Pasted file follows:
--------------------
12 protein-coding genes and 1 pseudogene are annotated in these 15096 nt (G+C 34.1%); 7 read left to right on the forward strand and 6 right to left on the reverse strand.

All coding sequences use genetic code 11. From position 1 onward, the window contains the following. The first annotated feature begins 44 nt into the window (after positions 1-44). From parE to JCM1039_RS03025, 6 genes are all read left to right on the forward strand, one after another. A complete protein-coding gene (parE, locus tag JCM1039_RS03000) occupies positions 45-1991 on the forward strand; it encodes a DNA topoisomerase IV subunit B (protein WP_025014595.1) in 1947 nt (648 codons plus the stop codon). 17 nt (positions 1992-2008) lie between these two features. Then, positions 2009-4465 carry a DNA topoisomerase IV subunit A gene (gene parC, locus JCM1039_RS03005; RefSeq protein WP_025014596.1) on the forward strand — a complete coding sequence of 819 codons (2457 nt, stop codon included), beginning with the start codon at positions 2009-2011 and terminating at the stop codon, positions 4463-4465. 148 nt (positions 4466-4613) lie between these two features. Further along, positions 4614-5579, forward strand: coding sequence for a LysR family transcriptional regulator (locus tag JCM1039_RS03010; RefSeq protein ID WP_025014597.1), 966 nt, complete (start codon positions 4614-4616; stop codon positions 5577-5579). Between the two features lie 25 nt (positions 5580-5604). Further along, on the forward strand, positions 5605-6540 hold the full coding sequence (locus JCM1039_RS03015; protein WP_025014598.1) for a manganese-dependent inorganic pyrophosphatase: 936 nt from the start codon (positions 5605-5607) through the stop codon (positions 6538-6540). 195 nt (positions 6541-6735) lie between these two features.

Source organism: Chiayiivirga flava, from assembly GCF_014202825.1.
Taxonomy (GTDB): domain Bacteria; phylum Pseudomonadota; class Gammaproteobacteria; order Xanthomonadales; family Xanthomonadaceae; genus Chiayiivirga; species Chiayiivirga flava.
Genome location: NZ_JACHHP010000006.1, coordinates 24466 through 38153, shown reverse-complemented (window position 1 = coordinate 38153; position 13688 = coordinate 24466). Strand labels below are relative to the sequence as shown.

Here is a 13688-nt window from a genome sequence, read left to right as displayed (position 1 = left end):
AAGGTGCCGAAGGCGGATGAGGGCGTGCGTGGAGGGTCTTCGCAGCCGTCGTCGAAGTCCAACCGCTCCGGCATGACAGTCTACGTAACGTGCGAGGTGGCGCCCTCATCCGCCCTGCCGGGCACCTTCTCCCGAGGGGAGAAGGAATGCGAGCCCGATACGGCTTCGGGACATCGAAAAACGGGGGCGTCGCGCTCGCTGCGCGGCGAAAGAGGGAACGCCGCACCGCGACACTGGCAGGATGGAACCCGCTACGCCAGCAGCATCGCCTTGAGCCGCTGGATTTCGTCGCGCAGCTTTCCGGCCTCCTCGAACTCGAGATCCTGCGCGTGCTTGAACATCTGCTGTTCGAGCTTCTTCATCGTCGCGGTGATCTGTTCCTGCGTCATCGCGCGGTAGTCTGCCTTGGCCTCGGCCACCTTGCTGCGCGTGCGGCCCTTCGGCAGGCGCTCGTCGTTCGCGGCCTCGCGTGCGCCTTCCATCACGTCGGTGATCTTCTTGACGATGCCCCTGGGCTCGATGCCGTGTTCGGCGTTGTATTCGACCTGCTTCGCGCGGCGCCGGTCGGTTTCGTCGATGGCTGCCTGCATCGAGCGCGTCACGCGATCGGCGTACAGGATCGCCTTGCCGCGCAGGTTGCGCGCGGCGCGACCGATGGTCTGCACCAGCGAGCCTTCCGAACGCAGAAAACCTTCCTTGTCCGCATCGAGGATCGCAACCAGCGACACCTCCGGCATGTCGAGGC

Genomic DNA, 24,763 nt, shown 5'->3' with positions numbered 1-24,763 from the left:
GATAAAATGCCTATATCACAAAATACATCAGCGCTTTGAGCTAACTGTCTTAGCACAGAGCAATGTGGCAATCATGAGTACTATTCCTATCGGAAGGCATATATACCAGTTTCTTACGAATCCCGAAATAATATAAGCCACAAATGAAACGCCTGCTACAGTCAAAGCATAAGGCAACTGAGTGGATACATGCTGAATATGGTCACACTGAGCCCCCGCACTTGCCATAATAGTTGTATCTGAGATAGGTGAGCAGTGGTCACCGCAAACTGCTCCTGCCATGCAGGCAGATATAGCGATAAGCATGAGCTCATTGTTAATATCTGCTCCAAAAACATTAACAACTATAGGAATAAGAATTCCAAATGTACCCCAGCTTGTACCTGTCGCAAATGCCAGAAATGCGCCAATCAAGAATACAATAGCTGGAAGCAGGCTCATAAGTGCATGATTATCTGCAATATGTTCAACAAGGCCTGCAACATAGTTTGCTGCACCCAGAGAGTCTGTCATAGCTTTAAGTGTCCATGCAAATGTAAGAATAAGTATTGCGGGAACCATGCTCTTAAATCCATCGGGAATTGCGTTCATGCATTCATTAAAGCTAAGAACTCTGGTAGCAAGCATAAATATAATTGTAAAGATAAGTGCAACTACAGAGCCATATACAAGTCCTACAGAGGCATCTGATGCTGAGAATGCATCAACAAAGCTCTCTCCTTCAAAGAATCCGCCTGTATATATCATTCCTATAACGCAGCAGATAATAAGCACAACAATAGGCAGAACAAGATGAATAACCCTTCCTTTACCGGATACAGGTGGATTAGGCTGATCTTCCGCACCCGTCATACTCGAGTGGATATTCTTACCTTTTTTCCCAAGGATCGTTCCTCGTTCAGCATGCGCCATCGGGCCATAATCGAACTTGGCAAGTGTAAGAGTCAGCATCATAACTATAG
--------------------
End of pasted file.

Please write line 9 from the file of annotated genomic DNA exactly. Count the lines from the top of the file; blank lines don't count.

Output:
GATAAAATGCCTATATCACAAAATACATCAGCGCTTTGAGCTAACTGTCTTAGCACAGAGCAATGTGGCAATCATGAGTACTATTCCTATCGGAAGGCATATATACCAGTTTCTTACGAATCCCGAAATAATATAAGCCACAAATGAAACGCCTGCTACAGTCAAAGCATAAGGCAACTGAGTGGATACATGCTGAATATGGTCACACTGAGCCCCCGCACTTGCCATAATAGTTGTATCTGAGATAGGTGAGCAGTGGTCACCGCAAACTGCTCCTGCCATGCAGGCAGATATAGCGATAAGCATGAGCTCATTGTTAATATCTGCTCCAAAAACATTAACAACTATAGGAATAAGAATTCCAAATGTACCCCAGCTTGTACCTGTCGCAAATGCCAGAAATGCGCCAATCAAGAATACAATAGCTGGAAGCAGGCTCATAAGTGCATGATTATCTGCAATATGTTCAACAAGGCCTGCAACATAGTTTGCTGCACCCAGAGAGTCTGTCATAGCTTTAAGTGTCCATGCAAATGTAAGAATAAGTATTGCGGGAACCATGCTCTTAAATCCATCGGGAATTGCGTTCATGCATTCATTAAAGCTAAGAACTCTGGTAGCAAGCATAAATATAATTGTAAAGATAAGTGCAACTACAGAGCCATATACAAGTCCTACAGAGGCATCTGATGCTGAGAATGCATCAACAAAGCTCTCTCCTTCAAAGAATCCGCCTGTATATATCATTCCTATAACGCAGCAGATAATAAGCACAACAATAGGCAGAACAAGATGAATAACCCTTCCTTTACCGGATACAGGTGGATTAGGCTGATCTTCCGCACCCGTCATACTCGAGTGGATATTCTTACCTTTTTTCCCAAGGATCGTTCCTCGTTCAGCATGCGCCATCGGGCCATAATCGAACTTGGCAAGTGTAAGAGTCAGCATCATAACTATAG